On March 26, the 1,200 members of Hong Kong’s Election Committee will convene to select the semiautonomous Chinese city’s next chief executive.
It’s a foregone conclusion that whichever candidate wins will be in the pocket of the mainland regime. Many expect that Carrie Lam, who served as chief secretary under outgoing Chief Executive Leung Chun-ying, is Beijing’s pick and will receive the favor of the electors, despite markedly greater public approval for her biggest rival, former Financial Secretary John Tsang.
Support from the Communist Party’s Hong Kong liaison director, Zhang Xiaoming, has been so heavy-handed that Lam herself has shown concern for the impact it may have on her political image.
As we’ve articulated in previous issues, Zhang Xiaoming’s actions do not seem to stem from Communist Party “core leader” Xi Jinping, but rather his rivals in the Politburo Standing Committee. Zhang Dejiang (no relation to Zhang Xiaoming), whose political health has been subject to recent questioning, is the top official in charge of the Party’s management of Hong Kong and Macau. He is a key figure in the informal patronage network associated with former Party boss Jiang Zemin.
Both Zhangs, in collusion with Leung, appear to have inflamed the Hong Kong population with the aim of using the resultant civil unrest to reflect badly on Xi’s record in the eyes of the Party leadership as well as international opinion. “Beijing’s pick” of Lam, a figure associated with further erosion of Hong Kong autonomy, continues this phenomenon.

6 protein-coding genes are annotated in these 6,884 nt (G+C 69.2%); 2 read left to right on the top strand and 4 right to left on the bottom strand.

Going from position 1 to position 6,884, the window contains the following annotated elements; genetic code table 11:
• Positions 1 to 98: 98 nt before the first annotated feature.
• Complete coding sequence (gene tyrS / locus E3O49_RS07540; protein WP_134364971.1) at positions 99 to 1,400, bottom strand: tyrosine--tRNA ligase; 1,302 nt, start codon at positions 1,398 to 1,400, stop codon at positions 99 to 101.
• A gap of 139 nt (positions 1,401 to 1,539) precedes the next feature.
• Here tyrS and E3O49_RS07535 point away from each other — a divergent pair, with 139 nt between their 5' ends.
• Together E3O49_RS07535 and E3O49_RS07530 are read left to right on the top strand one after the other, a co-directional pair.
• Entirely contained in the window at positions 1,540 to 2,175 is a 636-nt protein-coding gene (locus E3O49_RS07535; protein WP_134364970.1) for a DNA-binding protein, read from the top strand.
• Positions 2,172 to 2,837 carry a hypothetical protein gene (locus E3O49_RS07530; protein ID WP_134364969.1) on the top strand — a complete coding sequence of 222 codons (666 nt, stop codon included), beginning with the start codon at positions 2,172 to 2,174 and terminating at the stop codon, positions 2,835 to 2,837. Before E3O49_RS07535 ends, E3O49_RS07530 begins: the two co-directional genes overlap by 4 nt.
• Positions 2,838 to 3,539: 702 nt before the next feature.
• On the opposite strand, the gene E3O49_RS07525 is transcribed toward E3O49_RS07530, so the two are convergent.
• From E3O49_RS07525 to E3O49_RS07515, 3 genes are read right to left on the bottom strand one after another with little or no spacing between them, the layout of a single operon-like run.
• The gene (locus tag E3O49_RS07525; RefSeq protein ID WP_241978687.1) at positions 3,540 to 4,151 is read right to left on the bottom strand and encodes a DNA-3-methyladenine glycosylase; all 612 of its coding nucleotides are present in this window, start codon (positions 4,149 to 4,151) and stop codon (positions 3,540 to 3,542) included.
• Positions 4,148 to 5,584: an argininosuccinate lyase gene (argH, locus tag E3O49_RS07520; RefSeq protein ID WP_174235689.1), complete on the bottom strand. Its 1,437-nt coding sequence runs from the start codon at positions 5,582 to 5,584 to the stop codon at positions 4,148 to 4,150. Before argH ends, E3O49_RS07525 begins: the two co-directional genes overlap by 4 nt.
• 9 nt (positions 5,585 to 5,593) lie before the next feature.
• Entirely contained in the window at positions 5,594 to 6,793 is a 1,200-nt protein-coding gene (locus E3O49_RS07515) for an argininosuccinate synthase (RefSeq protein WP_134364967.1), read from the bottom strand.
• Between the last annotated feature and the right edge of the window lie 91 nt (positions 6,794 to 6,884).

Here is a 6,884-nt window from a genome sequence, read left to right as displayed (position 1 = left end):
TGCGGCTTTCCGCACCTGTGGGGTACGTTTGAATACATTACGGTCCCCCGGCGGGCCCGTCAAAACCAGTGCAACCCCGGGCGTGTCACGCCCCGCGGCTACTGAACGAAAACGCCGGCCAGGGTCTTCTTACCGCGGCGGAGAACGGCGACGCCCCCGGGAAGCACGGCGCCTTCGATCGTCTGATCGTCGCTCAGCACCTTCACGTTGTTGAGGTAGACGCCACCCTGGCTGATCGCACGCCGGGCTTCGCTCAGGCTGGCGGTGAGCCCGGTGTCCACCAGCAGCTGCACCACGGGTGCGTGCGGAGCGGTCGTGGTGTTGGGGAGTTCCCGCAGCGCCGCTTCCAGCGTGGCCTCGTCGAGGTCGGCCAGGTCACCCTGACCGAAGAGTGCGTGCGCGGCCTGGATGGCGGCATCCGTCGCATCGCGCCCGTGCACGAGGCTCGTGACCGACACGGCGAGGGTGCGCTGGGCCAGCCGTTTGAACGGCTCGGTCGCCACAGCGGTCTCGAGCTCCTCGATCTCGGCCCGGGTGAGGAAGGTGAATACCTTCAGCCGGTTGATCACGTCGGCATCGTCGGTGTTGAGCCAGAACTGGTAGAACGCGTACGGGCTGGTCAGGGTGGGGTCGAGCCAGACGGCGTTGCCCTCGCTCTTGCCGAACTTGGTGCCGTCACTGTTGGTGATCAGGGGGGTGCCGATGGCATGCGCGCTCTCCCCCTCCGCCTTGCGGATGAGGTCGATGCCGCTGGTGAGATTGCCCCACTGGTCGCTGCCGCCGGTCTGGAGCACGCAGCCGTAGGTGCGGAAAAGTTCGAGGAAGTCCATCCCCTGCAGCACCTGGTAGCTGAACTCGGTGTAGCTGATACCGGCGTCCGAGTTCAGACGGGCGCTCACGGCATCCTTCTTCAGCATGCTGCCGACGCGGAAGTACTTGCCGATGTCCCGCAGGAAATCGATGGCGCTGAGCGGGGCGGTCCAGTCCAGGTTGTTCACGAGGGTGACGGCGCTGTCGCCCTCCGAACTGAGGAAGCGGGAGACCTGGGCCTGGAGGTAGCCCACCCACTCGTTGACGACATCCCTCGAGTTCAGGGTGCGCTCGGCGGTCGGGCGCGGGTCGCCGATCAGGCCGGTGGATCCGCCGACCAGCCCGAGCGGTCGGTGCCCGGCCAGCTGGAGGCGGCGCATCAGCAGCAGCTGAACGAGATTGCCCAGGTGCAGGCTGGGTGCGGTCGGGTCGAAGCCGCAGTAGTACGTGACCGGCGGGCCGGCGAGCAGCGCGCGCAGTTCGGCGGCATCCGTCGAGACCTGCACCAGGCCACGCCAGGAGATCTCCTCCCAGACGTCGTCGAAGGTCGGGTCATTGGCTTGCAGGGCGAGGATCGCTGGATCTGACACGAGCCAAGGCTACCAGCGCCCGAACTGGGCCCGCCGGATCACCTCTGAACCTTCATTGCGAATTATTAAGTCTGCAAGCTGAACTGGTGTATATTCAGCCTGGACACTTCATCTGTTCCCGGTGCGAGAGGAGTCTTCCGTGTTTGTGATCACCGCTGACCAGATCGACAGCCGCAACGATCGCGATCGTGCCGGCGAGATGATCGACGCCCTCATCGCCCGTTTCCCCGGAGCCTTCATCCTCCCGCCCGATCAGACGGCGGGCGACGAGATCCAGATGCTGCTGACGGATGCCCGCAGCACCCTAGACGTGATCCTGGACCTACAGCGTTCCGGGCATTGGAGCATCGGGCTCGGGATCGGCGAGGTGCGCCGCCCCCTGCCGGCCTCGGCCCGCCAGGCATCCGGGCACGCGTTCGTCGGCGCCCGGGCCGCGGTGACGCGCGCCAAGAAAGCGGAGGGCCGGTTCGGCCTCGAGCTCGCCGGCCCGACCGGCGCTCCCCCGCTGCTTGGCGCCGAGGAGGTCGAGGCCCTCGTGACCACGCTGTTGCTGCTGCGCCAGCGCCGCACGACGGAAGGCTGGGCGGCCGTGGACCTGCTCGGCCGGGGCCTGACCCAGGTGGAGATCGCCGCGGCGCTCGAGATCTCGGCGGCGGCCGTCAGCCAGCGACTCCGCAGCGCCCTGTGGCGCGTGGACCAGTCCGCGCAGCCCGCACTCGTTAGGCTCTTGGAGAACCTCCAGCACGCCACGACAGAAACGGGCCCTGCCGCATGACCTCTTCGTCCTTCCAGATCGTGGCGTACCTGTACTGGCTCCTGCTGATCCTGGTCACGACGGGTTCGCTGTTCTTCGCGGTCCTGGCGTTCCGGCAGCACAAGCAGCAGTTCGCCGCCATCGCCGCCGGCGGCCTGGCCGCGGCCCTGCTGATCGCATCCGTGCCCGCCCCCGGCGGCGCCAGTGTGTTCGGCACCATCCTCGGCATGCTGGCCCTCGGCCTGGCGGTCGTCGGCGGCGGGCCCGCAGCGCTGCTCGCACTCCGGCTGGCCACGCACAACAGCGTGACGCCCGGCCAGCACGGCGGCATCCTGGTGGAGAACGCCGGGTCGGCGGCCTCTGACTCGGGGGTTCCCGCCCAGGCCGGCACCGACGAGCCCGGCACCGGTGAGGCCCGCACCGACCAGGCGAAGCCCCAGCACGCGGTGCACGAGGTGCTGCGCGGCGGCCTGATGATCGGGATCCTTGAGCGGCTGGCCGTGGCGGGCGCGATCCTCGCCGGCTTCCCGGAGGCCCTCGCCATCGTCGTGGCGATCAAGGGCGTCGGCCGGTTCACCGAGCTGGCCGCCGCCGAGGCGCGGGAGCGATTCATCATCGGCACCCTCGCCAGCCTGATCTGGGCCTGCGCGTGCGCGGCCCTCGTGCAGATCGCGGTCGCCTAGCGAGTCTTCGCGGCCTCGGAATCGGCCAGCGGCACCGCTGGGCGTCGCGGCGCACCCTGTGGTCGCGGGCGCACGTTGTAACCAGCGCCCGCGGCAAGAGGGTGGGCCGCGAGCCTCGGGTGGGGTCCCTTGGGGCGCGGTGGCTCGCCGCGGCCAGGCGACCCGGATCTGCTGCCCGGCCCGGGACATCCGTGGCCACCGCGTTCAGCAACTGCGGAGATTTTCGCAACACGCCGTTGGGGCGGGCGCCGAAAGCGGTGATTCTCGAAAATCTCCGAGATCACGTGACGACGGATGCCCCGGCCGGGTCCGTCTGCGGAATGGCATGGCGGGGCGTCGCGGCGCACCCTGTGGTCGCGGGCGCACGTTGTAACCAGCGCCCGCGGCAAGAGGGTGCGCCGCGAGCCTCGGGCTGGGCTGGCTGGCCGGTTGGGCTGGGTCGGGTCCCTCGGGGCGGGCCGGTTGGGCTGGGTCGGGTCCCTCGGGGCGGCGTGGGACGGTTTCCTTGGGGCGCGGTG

Viewed from this angle, Lam is the proxy for keeping Hong Kong under Jiang’s control, and she could be used as a political weapon to limit Xi’s authority. This is a goal Jiang favors because of Xi’s anti-corruption campaign, which has felled scores of national- and provincial-level cadres.
Epoch Times has learned from sources close to the regime that the Party center prefers maintaining the “one country, two systems” policy that should, in theory, last until at least 2047. “No appointment, no interference, maintain ‘one country, two systems’ and the rule of law”—so goes the Party line, to be passed directly to Hong Kong by envoys from Zhongnanhai. And Zhang Xiaoming, the liaison director behind Lam, is reportedly going to be shuffled out from his present position in around three months, so say the insiders.
Come March 26, we will know whether Xi or his entrenched rivals will call the shots in Hong Kong. Tsang says he’s confident about beating Lam in the election. If Xi gets his way, Tsang may be right.